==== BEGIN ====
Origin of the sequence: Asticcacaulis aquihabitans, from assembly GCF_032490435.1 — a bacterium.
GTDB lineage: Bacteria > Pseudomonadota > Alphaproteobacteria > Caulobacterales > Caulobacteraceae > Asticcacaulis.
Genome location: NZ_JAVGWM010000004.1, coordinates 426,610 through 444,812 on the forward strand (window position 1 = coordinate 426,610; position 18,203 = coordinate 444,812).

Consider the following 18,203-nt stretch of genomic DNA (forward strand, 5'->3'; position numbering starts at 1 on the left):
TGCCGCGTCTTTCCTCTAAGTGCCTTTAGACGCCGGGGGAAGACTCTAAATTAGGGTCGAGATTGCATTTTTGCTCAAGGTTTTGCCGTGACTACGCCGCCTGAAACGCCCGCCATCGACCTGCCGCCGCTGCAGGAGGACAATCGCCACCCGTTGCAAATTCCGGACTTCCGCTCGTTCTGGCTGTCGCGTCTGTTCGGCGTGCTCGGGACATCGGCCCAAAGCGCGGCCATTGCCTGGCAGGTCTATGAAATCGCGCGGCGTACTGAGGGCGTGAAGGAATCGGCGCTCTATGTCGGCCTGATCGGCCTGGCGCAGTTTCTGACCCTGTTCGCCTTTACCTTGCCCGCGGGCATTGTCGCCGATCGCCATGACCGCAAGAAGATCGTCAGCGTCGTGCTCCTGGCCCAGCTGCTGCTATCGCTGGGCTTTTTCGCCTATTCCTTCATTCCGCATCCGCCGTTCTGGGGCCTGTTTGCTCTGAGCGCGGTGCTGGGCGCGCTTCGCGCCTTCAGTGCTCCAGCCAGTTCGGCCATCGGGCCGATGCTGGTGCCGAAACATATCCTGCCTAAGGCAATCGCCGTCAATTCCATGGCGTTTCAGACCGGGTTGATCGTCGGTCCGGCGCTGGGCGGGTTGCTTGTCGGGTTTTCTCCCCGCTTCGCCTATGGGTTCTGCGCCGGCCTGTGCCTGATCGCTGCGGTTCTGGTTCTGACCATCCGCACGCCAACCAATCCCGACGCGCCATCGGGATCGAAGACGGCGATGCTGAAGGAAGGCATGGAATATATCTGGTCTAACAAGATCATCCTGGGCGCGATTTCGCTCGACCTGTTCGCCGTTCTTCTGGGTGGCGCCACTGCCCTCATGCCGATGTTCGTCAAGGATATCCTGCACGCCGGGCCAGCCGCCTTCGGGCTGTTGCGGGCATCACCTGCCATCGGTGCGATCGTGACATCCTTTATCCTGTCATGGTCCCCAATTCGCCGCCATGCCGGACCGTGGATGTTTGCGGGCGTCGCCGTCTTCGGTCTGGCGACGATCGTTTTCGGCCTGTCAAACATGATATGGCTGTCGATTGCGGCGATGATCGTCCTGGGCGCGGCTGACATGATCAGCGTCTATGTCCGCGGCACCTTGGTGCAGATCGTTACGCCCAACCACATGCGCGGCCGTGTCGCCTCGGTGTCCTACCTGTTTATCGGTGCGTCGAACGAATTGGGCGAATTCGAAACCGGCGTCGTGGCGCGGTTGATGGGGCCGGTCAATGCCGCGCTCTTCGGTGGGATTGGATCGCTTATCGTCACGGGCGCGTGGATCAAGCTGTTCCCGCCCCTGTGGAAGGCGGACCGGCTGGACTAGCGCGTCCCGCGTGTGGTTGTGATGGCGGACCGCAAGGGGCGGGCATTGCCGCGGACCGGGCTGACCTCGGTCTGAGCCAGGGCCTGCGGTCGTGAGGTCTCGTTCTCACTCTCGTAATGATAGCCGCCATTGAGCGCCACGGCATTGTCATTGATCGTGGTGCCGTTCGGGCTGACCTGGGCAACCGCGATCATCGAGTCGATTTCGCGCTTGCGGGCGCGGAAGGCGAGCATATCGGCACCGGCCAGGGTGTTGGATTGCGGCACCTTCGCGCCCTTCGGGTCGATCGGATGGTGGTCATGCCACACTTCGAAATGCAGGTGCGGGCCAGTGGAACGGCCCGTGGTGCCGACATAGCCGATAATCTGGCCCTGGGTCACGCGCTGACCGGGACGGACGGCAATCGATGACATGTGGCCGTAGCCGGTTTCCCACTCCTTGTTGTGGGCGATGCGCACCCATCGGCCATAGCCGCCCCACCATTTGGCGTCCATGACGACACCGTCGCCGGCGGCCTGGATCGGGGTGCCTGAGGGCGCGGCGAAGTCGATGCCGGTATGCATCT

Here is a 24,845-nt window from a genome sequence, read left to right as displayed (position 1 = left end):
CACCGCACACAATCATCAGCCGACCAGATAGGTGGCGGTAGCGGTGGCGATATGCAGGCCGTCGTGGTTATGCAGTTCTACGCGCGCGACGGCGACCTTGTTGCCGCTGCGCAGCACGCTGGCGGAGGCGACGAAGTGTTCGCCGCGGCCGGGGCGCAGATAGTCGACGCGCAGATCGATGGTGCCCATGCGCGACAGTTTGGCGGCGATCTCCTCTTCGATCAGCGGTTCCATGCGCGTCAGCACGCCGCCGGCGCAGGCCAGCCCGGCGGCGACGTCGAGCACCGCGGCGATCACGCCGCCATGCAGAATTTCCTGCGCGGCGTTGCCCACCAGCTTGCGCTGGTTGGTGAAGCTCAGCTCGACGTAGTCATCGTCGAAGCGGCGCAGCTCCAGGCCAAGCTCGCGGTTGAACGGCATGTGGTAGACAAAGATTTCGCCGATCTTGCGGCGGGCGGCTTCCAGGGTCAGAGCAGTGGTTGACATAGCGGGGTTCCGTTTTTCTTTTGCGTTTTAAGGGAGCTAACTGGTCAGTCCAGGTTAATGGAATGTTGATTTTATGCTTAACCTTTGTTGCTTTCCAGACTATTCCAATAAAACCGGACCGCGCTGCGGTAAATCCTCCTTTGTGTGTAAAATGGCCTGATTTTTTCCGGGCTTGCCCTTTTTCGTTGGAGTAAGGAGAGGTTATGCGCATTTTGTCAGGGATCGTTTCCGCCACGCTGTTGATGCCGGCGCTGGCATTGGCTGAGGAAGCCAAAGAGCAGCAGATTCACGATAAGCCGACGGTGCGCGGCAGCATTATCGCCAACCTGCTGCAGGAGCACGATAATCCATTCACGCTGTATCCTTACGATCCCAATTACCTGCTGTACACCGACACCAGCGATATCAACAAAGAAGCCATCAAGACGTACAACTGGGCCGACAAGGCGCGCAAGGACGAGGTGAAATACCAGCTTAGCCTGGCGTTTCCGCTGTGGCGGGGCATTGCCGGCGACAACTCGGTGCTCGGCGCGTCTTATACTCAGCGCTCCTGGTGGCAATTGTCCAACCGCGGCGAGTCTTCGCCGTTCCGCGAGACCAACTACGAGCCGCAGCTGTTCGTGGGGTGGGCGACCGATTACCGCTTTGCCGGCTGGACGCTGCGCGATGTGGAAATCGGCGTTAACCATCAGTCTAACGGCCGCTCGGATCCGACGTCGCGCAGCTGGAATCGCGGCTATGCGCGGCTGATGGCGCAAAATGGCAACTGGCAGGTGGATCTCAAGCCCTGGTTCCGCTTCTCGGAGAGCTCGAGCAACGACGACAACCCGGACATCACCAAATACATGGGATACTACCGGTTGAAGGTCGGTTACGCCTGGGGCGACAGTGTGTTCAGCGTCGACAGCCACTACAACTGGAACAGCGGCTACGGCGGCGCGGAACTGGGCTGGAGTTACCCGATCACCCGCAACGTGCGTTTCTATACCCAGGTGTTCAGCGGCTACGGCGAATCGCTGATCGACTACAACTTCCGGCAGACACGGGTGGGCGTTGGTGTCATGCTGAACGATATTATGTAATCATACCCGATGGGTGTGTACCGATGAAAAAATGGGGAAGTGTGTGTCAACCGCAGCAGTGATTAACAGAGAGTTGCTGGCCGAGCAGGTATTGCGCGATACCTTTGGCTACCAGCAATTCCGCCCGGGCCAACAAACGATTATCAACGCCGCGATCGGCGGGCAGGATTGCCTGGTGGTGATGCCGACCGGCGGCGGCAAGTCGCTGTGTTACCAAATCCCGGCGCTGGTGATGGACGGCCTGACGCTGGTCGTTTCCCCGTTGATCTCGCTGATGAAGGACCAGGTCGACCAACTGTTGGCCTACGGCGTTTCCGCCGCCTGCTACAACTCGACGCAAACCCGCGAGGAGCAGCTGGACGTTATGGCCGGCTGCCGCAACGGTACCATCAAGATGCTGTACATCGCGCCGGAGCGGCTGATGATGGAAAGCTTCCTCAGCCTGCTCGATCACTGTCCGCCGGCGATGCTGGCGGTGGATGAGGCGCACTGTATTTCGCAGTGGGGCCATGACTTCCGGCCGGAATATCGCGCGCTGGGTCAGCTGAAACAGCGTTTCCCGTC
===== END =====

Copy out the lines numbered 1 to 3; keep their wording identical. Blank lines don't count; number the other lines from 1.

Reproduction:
Origin of the sequence: Asticcacaulis aquihabitans, from assembly GCF_032490435.1 — a bacterium.
GTDB lineage: Bacteria > Pseudomonadota > Alphaproteobacteria > Caulobacterales > Caulobacteraceae > Asticcacaulis.
Genome location: NZ_JAVGWM010000004.1, coordinates 426,610 through 444,812 on the forward strand (window position 1 = coordinate 426,610; position 18,203 = coordinate 444,812).